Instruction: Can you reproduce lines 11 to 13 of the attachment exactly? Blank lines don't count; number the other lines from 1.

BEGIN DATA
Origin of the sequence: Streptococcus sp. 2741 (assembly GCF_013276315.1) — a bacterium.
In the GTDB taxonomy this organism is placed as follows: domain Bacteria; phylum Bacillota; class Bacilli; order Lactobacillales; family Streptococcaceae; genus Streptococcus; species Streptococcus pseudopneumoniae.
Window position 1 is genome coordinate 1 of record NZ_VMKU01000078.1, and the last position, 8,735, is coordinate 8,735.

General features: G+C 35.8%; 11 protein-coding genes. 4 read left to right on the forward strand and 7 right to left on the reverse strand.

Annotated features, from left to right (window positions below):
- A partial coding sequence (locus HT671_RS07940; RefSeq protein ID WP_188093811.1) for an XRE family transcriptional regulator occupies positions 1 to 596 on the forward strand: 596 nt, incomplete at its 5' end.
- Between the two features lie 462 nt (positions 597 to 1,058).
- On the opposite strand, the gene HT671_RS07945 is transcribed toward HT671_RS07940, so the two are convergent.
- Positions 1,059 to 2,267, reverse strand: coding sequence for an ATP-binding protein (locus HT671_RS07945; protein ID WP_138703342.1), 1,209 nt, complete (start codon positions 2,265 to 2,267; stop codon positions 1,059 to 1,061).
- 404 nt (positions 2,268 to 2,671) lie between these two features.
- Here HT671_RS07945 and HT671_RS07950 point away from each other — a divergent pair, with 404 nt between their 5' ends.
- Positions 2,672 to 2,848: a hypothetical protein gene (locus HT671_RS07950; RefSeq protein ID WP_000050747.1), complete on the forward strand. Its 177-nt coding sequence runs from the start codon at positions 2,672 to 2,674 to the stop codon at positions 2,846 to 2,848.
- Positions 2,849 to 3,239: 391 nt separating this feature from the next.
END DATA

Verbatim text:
- Here HT671_RS07945 and HT671_RS07950 point away from each other — a divergent pair, with 404 nt between their 5' ends.
- Positions 2,672 to 2,848: a hypothetical protein gene (locus HT671_RS07950; RefSeq protein ID WP_000050747.1), complete on the forward strand. Its 177-nt coding sequence runs from the start codon at positions 2,672 to 2,674 to the stop codon at positions 2,846 to 2,848.
- Positions 2,849 to 3,239: 391 nt separating this feature from the next.